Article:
And how well do you think that works for people who own non-Apple handsets?
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It works when the POS terminal does not support those two protocols. It also works when the payor does not own a supported device or chooses not to use one. There are more than a handful of people on this planet who fit these categories.

Not everyone is blessed with your same hardware nor do they exclusively patronize shops that support Apple Pay/Google Pay/Samsung Pay, etc.

The world is a larger place than stores with Apple Pay.

Sounds like you don't get out much beyond your little bubble world. Do some international traveling and see how often you can use Apple Pay.


Any why do you have to be so darn snarky? “bubble world” and playing Captain Obvious?

How about I play Captain Obvious for you and ask WTF I should care if someone snags my credit card and cannot use it at a POS terminal? It can be used at a POS terminal that doesn’t support this fingerprint technology or can be used online. Regardless of any of the above, I’m still not liable for any fraudulent transactions.

Try being a decent human being and not just look for every chance you have to be a jerk to people. You might enjoy it. (Note, this is about your response to ‘Kaibelf’, who seemingly asked a simple question, to which you decided to go off on your bubble world rant.)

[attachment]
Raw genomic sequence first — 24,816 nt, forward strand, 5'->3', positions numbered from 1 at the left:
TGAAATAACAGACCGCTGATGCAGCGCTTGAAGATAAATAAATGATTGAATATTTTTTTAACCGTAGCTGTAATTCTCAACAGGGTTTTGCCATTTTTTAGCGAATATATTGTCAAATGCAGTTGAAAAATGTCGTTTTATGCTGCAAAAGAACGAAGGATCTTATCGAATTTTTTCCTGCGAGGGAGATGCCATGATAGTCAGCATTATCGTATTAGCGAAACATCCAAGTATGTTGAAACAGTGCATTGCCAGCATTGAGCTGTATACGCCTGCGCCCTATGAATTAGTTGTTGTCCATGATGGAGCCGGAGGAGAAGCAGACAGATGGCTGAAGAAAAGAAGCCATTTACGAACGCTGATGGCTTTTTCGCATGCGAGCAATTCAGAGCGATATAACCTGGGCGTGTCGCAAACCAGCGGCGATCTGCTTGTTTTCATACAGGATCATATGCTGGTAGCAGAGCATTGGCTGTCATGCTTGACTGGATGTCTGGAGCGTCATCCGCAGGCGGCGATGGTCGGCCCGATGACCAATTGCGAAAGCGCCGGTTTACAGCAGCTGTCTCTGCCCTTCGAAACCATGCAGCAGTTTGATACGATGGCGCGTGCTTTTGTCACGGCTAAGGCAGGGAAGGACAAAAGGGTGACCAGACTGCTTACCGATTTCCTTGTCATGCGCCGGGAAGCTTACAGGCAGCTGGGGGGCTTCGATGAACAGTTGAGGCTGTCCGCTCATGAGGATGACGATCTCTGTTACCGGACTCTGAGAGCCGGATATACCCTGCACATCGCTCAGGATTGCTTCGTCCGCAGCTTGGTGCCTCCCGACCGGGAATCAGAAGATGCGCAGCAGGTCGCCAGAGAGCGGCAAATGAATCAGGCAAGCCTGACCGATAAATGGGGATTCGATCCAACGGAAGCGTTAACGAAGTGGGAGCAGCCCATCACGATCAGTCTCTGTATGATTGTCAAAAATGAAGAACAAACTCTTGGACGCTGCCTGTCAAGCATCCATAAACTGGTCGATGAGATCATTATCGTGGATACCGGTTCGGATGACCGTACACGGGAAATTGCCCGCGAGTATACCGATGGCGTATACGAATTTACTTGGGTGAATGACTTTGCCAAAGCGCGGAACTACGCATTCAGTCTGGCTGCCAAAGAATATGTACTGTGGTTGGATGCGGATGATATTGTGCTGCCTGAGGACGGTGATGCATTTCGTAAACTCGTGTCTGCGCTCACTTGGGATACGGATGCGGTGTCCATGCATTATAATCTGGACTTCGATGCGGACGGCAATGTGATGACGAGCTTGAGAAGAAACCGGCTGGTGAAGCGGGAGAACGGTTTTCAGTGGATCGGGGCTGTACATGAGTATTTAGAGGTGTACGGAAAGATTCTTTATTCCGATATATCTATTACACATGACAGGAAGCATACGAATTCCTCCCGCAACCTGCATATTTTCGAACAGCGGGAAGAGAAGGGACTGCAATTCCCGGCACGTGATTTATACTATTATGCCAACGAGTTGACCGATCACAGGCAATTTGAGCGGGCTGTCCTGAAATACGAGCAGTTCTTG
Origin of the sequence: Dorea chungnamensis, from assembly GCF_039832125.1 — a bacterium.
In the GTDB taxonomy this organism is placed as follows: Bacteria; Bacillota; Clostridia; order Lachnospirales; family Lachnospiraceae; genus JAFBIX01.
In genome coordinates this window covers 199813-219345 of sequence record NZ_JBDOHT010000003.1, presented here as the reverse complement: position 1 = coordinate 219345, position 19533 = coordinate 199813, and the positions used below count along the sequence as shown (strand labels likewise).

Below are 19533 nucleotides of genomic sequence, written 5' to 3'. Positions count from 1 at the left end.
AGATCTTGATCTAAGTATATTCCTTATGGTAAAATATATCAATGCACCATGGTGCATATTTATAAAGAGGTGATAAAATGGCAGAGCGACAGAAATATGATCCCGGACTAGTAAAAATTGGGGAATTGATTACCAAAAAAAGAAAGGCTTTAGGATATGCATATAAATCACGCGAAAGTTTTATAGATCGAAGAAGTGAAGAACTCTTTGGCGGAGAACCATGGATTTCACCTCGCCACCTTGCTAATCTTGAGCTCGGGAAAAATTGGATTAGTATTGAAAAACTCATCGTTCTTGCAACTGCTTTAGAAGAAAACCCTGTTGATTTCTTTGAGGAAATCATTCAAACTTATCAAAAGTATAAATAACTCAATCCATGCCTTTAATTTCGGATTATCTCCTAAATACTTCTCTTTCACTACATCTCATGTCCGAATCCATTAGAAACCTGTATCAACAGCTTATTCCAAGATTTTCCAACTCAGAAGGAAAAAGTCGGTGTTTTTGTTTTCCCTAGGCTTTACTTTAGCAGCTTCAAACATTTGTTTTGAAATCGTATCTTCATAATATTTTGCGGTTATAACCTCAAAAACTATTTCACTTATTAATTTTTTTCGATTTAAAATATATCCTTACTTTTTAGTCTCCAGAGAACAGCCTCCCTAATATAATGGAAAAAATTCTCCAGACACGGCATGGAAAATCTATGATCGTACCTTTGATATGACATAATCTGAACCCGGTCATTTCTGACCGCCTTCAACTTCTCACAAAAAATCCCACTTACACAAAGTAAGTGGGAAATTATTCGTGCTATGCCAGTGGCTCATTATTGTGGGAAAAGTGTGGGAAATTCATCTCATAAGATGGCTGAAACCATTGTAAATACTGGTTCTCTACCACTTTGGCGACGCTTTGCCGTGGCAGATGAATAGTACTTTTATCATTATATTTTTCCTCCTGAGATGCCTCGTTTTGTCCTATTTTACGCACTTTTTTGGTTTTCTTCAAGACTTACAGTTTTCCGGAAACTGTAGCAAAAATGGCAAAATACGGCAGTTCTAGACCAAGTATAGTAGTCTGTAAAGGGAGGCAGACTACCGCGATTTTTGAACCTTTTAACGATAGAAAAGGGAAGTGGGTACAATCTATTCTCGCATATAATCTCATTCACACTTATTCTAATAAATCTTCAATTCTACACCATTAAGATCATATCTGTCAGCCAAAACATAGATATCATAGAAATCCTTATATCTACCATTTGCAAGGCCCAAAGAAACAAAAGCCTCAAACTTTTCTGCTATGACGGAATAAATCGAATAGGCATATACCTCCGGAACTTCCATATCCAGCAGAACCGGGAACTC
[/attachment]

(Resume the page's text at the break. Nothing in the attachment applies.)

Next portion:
Rating: 2 Votes
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1 week ago

How does this deliver additional convenience above Apple Pay or Google Wallet?

Because there is a significant amount of the population that doesn't use a smart phone capable of using Apple Pay or Google wallet.
And especially elderly people who may have difficulty recalling PIN numbers etc.

So yes, while I personally use Apple Pay daily and acknowledge that it has been a game changer for me, I do think there is potential for MasterCard's new tech.
Rating: 2 Votes
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1 week ago
Oh, so you still have to put the card INTO the card reader...?
Meh. Pass.
It's just more convenient to wave my phone in the general vicinity of the card reader instead.
It's also a lot more convenient to pull my phone out of my pocket and then stick it back afterwards (2 steps) than take my wallet out my pocket, take my card out of my wallet, put the card in the reader, take the card out the reader, put my card back into my wallet and then put my wallet back in my pocket (6 steps).
Rating: 2 Votes
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1 week ago
So how does this work? I'm guessing some sort of power would be needed? Does it get the power from the terminal when inserted maybe? And is my fingerprint stored on the card or in the cloud?
Rating: 2 Votes
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1 week ago

How does this deliver additional convenience above Apple Pay or Google Wallet?

It's very convenient not having to buy an almost one thousand $/€ phone before using.
Rating: 2 Votes